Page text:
Gideon Gil, John Alascio, Rob Rubano and John O’Neill
Vice chair; vice chair; vice chair; president of U.S. multifamily capital markets at Cushman & Wakefield
Last year's rank: 16
Completing $19 billion of originations, with the bulk dedicated to industrial and multi-family transactions? Sounds pretty darn envy-worthy, C&W.
That’s not to say it was an easy road, and Rob Rubano describes the current market environment as “the tightest the credit markets have felt since the beginning of COVID.”
Still, as those credit markets pulled back, C&W stepped up.
“We don’t run from these times, we run to them,” Rubano said. “People need real help, and we pride ourselves on being advisers, not brokers. So, in the past year there’s been a lot of positives from the perspective of working very closely with a lot of key clients as they navigate maturity schedules and new business plans, where — depending on where their exposure lies from an asset class perspective — there are often not a lot of straightforward answers.”
With that in mind, and as the pace of new acquisitions slowed, the C&W team has been digging deeper into refinances and also arranging joint venture equity.
“It’s an interesting market, because you have people who have their equity hats on that are confused, because typically you invest in fundamentals, which are signaling a ‘buy’ in some classes, but the capital markets — which play a significant role in cap rates — are screaming the opposite,” John Alascio said. “Navigating that dynamic is really challenging, and I don’t see it getting any easier in the near term.”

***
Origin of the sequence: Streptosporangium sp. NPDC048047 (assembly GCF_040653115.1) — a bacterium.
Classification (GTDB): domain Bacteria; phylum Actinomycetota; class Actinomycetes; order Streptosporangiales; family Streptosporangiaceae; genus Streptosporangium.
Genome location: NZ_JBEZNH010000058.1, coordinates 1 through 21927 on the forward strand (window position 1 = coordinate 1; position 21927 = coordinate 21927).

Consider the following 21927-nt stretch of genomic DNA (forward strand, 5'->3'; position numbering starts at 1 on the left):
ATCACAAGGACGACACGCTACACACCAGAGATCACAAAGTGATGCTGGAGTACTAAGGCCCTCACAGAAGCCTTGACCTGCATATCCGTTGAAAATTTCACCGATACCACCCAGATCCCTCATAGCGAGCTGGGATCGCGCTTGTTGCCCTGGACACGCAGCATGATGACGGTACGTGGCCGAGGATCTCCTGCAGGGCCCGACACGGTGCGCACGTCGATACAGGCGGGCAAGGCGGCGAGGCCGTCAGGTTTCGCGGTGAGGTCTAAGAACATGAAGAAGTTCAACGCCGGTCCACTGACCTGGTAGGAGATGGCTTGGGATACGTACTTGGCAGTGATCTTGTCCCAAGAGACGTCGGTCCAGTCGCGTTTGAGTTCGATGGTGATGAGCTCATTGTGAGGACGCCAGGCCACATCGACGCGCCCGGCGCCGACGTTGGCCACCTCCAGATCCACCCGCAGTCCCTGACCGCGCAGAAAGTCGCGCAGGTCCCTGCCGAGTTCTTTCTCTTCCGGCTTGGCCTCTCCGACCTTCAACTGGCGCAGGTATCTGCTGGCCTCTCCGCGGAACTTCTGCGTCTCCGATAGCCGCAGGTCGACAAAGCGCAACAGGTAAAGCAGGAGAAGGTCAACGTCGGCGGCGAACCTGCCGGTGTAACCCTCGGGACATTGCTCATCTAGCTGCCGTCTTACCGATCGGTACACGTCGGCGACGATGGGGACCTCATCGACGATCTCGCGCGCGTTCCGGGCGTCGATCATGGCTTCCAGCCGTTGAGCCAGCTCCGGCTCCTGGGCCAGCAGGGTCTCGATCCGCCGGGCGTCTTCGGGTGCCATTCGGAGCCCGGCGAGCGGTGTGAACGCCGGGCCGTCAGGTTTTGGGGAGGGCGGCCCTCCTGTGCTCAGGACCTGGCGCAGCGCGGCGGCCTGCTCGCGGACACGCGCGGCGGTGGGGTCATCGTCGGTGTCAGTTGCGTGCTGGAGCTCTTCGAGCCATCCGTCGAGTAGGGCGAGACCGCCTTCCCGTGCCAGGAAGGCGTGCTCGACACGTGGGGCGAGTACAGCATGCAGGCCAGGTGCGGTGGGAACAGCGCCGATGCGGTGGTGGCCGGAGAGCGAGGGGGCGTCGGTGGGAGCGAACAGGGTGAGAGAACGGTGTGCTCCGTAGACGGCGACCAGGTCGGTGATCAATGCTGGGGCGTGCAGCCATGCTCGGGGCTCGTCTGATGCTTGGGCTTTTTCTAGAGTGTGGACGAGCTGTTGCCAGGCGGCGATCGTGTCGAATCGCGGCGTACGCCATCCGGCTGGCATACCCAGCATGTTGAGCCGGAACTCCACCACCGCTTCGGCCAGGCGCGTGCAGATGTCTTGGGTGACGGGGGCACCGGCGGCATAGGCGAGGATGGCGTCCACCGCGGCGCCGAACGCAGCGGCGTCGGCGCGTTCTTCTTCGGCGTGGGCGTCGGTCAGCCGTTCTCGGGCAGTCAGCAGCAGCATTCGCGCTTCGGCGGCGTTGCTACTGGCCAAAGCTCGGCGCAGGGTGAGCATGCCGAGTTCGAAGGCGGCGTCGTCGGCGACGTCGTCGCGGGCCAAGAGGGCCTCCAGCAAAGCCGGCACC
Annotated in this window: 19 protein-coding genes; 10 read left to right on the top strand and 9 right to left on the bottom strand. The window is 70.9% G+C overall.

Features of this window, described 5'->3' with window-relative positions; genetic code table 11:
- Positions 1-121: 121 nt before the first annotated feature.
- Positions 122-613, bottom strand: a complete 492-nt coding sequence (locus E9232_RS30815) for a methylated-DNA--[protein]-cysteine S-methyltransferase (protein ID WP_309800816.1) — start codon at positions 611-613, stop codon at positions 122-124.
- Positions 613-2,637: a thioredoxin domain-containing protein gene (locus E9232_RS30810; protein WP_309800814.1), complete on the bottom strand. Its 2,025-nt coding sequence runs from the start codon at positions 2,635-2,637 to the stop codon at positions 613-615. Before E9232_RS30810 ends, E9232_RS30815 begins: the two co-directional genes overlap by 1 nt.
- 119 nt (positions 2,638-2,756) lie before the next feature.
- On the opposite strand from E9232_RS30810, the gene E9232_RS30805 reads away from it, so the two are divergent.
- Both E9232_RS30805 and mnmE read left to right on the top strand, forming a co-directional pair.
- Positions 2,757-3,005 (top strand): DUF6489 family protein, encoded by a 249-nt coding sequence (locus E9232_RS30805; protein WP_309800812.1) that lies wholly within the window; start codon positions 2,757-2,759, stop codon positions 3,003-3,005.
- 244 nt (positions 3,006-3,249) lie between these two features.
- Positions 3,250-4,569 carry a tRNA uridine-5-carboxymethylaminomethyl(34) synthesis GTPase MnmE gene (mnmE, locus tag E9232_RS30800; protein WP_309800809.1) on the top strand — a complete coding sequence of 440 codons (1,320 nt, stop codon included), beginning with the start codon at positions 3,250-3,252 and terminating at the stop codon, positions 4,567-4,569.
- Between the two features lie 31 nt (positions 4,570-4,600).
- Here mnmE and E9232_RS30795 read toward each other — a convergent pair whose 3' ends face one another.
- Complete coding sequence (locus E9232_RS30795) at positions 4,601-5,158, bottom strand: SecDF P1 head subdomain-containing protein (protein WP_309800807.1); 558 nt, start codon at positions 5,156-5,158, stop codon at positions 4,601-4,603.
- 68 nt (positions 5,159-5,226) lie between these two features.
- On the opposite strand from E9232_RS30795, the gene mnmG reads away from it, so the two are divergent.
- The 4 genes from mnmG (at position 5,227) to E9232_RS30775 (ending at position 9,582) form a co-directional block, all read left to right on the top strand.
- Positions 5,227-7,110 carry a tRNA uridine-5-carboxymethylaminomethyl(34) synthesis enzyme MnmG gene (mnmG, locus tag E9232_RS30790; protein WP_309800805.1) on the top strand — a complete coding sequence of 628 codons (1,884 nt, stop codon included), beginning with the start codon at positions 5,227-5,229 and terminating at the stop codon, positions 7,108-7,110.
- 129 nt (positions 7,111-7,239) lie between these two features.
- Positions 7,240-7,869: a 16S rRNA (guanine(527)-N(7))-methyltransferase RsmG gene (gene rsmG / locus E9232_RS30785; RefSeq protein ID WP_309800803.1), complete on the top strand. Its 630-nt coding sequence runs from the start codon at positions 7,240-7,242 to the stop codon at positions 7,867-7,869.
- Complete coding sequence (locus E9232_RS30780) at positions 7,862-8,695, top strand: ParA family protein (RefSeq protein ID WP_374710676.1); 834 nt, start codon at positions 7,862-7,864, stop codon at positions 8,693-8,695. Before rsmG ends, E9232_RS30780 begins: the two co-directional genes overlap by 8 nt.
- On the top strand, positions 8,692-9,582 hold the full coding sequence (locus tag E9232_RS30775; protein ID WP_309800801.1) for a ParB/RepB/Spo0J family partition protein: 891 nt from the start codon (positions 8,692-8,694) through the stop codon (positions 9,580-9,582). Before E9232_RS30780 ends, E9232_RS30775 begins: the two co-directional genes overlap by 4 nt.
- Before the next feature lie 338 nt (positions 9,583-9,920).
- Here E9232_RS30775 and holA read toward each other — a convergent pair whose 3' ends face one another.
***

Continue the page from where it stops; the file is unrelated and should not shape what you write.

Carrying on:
On the positive side, “we do believe that rates will start being cut as a result of a recessionary environment, and the liquidity will start returning back to the marketplace probably by year end, or early into next year,” Alascio said. (Phew!)
For now, there is no shortage of impressive deal closings for C&W. In fact, the team recently closed one of the largest Freddie Mac deals in the agency’s history — a $258 million fixed-rate financing for The Beacon multifamily property in Jersey City, N.J., with Greystone as lender.
“It was a fantastic execution on a very large deal which showed that liquidity still exists through Fannie and Freddie,” Alascio said. Further, with Greystone as lender, the transaction only solidified the joint venture between the two firms that was formed in December 2021 (with C&W acquiring a 40 percent stake in Greystone’s agency, FHA and servicing platforms).
The team transacted nationally, sealing notable deals such as a $368 million refinancing for 23 logistics assets in New Jersey, Pennsylvania and Maryland; a $272 million construction financing for New York’s 160 Water Street’s office-to-multifamily repositioning; and a $196 million refinance for Fiddler’s Green, an office portfolio in Denver. There was also a $147 million construction loan for The District at 15Fifteen, a mixed-use Town Center in Parsippany, N.J., being developed by Claremont Development, Stanbery Development Group and PCCP, which Alascio describes as “transformative.”
“The idea that you could deploy institutional equity, and develop through the current market, and find a balance sheet lender to finance that from a construction perspective in a single loan — I can’t tell you how rare of a bird that is.” —C.C.